Welcome to the GestureML Wiki
Gesture Markup Language (GML) is an XML based multitouch gesture user interface language. GML can be used in combination with CML to create rich, dynamically defined user experiences.
GML is an extensible markup language used to define gestures that describe interactive object behavior and the relationships between interactive objects in an application. Gesture Markup Language has been designed to enhance the development of multi-user multitouch and other HCI device driven applications.
The declarative form of GML can be used effectively to create complete, human readable, descriptions of multitouch gesture actions and specify how events and commands are generated in an application layer. When GML is used with a GestureWorks engine in combination with Creative Markup Language (CML): objects can be dynamically constructed along with well defined, dynamic display properties and interactive behaviors.
Central to the design of GML structure is conceptual framework of Objects Containers Gestures and Manipulators (OCGM). In conjunction with OCGM are included methods for defining Human Computer Interaction (HCI) design principles such as affordances and feedback. One of the primary goals of GML is to present a standard markup language for integrating a complete range of Natural User Interface (NUI) modes and models which would allow for the creation of multiple discrete or blended user interfaces. GML can be used to construct gestures for a wide variety of input methods such as: tangible objects, touch surfaces, body tracking, accelerometer, voice and brain-wave. When GML is combined with CML it has been designed to enable the development of the complete spectrum of post-WIMP NUIs (or RBI's) such as: organic UI’s, Zoomable UI's, augmented reality, haptics, multiuser and full range immersive multitouch environments.
- Custom multitouch gesture definition
- Runtime gesture editing
- Gesture action matching
- Gesture mapping
- Gesture value boundaries
- Gesture delta limits
- Gesture set definition
- Device specific gestures
- Input specific gestures
- Continuous and discrete gesture definitions
- CML support
GML has been developed an open standard that can be used to rapidly create and share gestures for a wide variety of Human Computer Input(HCI) devices. Promoting these features by presenting a user friendly method for shaping complex interactions provides a corner stone with which to build the next generation of dynamic, production level HCI applications.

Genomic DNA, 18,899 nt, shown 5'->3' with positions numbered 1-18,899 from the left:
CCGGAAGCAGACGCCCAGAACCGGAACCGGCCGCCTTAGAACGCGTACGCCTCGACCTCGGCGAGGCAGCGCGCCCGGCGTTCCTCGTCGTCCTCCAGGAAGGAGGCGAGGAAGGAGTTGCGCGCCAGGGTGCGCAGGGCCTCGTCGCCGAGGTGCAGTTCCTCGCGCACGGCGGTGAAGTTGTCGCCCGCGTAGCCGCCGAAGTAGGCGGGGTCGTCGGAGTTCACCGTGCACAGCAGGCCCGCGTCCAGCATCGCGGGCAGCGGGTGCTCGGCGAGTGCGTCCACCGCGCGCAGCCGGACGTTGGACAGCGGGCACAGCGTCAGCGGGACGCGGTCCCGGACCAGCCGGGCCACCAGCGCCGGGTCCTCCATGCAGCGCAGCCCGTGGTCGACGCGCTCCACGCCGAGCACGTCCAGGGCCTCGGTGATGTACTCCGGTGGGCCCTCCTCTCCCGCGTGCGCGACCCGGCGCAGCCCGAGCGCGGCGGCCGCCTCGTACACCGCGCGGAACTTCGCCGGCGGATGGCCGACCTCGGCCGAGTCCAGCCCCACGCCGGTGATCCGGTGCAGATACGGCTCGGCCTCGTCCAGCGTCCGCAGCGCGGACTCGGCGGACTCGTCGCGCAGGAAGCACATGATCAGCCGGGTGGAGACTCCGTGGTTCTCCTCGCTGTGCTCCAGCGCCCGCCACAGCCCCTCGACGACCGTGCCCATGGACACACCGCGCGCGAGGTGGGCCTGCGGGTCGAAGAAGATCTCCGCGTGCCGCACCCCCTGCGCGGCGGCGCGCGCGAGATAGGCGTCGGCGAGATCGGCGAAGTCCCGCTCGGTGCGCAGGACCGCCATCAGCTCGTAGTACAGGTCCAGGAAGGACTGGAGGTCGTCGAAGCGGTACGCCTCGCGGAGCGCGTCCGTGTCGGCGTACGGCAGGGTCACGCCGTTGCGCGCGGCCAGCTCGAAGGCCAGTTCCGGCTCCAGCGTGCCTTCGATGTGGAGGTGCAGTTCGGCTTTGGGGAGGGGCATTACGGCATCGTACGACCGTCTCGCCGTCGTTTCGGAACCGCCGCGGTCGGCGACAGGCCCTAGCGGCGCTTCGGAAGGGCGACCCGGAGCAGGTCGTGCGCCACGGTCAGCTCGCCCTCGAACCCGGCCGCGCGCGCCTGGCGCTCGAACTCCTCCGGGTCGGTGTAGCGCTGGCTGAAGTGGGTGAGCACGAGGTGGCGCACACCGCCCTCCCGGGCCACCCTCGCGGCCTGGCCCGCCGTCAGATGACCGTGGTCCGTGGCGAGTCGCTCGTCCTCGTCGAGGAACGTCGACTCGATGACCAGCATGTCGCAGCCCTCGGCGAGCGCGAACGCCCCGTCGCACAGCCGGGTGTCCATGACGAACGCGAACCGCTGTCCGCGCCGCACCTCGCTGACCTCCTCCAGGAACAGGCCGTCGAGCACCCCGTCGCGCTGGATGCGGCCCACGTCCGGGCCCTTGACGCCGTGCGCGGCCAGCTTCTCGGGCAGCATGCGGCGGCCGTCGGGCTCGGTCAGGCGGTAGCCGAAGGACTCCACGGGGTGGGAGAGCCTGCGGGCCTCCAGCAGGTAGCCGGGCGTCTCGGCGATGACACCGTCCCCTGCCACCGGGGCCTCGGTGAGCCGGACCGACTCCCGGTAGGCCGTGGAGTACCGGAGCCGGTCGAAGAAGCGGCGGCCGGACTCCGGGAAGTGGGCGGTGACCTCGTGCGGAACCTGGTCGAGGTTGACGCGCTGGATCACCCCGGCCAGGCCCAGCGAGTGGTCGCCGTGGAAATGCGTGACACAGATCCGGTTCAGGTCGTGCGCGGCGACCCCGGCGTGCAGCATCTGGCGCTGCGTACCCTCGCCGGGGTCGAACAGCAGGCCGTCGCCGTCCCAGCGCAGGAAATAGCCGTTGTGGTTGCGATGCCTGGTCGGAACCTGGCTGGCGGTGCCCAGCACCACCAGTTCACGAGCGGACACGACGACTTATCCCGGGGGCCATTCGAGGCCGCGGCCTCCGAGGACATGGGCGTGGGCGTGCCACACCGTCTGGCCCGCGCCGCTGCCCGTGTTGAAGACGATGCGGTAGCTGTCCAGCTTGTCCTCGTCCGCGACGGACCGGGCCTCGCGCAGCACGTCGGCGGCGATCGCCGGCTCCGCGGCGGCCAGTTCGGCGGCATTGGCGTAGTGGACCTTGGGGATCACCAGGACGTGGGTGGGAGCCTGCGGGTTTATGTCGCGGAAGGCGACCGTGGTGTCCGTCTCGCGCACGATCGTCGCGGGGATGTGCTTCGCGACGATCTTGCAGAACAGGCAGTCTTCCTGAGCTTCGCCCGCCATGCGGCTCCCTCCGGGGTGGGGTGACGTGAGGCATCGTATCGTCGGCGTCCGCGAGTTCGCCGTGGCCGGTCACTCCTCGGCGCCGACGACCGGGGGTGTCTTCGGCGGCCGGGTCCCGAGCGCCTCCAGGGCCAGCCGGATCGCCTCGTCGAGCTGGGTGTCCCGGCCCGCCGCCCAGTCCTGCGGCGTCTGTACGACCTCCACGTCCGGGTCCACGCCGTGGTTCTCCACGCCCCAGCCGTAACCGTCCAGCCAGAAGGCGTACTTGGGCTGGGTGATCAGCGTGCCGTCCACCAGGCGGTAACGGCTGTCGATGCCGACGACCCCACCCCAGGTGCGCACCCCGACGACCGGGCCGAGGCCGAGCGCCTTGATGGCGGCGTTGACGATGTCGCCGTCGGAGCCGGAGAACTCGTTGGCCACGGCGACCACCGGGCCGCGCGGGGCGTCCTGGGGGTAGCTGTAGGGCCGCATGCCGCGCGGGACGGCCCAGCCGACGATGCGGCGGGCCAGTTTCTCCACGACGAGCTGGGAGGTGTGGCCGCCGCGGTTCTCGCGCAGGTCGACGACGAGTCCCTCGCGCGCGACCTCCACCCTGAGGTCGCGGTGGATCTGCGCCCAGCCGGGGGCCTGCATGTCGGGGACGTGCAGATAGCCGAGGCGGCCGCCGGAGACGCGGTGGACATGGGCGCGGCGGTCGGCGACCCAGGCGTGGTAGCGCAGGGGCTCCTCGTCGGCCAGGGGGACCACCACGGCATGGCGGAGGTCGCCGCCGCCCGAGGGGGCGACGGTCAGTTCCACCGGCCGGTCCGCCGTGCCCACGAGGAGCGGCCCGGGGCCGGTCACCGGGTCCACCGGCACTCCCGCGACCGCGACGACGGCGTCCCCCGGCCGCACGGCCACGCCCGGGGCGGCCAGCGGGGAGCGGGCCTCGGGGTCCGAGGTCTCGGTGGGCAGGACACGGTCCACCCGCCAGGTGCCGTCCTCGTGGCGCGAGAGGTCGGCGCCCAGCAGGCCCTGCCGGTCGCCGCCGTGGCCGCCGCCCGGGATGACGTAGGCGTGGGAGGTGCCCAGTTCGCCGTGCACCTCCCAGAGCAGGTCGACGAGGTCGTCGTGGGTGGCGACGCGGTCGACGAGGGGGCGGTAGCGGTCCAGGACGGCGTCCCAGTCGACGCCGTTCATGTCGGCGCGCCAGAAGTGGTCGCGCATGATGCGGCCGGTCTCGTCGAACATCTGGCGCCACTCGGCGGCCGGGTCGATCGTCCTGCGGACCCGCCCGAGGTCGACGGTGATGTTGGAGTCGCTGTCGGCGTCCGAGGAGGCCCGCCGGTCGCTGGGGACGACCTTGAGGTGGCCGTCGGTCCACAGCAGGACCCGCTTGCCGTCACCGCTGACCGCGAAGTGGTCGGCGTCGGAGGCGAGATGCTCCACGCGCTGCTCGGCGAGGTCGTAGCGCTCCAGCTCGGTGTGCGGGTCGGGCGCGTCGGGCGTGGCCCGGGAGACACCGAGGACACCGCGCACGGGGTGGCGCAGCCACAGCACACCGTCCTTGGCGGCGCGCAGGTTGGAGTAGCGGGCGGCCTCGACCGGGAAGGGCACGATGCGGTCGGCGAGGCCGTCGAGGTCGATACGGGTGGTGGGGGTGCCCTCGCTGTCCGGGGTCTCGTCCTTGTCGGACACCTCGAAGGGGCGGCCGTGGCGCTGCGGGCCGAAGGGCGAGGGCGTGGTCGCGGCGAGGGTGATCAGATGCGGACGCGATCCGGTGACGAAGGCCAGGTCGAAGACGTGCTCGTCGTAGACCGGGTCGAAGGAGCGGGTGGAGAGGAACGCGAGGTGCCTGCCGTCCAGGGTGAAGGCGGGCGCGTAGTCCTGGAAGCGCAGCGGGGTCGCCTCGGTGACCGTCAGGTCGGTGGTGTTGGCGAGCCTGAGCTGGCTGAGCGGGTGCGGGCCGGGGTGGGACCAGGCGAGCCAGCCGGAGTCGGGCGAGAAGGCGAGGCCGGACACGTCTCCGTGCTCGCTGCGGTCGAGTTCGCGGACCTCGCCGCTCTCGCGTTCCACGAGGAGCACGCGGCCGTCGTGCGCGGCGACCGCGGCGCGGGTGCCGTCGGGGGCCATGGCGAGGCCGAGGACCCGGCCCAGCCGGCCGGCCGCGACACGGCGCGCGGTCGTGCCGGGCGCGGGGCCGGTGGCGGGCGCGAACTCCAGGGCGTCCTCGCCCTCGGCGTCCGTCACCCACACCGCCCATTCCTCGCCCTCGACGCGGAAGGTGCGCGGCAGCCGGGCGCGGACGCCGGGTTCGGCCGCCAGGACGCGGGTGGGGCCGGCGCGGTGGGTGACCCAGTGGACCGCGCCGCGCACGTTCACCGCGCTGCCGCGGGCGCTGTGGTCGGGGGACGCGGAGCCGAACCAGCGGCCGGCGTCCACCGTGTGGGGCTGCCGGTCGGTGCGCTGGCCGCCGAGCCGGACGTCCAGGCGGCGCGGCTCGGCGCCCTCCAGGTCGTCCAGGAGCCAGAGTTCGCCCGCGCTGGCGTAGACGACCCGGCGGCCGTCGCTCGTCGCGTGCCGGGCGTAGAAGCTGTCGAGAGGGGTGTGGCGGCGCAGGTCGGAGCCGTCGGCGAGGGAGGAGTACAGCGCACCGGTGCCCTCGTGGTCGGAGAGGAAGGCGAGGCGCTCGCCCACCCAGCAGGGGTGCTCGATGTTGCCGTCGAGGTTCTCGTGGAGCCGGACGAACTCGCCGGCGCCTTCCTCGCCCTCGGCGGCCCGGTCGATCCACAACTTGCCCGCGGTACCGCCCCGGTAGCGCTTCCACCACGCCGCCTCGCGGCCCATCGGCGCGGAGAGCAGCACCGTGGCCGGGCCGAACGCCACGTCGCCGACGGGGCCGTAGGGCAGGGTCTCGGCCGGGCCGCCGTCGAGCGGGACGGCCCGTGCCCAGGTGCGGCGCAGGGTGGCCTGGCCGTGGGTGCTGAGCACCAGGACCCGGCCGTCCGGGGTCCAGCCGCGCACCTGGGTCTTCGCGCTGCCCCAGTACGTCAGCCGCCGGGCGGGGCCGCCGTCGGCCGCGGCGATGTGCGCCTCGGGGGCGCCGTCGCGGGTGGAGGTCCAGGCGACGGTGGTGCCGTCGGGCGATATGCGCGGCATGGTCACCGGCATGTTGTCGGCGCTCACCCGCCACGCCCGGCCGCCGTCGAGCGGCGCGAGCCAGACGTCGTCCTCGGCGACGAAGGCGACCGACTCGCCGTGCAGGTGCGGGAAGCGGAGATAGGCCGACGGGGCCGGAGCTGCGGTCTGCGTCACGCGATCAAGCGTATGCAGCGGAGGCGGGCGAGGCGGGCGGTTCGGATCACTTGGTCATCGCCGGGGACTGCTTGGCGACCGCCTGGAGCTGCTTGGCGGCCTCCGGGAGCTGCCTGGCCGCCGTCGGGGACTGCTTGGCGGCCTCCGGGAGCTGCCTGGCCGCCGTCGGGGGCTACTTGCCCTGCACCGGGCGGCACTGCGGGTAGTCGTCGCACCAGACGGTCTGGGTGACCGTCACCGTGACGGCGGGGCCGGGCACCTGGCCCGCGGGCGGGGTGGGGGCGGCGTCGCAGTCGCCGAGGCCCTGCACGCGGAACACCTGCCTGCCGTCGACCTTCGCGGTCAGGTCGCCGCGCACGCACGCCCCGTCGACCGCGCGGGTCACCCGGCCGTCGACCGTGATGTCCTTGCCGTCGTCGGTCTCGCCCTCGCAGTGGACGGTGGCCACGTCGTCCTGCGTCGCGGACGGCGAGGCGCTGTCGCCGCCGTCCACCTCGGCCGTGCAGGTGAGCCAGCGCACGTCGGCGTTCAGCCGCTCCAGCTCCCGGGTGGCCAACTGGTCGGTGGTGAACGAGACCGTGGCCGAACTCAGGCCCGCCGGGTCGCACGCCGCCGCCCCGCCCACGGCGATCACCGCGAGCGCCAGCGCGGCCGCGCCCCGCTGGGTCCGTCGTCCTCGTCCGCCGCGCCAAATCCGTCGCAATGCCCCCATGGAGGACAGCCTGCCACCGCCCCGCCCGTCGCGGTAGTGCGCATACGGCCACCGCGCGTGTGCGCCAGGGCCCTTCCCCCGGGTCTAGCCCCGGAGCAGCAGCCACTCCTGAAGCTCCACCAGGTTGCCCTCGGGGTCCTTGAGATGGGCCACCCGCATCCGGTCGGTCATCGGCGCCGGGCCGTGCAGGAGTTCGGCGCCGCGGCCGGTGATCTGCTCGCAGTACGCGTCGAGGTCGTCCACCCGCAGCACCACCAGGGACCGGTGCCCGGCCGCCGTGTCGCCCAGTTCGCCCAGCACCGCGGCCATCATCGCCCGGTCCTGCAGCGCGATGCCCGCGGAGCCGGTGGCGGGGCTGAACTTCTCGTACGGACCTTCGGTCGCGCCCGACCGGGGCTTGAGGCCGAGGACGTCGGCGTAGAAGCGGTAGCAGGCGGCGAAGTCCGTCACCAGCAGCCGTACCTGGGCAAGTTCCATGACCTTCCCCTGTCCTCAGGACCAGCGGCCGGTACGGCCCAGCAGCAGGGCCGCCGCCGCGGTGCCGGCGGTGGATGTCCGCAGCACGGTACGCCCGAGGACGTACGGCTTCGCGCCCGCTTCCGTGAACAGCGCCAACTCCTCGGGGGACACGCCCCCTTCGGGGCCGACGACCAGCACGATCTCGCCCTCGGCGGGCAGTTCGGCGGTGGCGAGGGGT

Current implementations of GML in the form of a external gesture engine (as in GestureWorks3) present 100+ base gestures that can be integrated directly into an application layer using an open gesture event protocol. This model effectively provides an infinite number of possible gestures each with potential to be recast or refined after related applications have been compiled and distributed. This approach puts interaction development directly into the hands of the UX designer and even allows end user management.
Examples of Use
From a UI development standpoint multitouch gestures are relatively new and in many cases methods of best practice for UX development has remained closely linked to application type and available devices or modes. In order to effectively explore new UX paradigms any complete gesture description must provide and inherent flexibility in the way gestural input is recognized and mapped within applications but also remain outside the compiled application. Loosely coupling gesture recognition to the application in this manner provides a standard method to dynamically define gestures. This model allows users to define equivalent gestures or variable gesture modes for different input types and device types without requiring further application level development.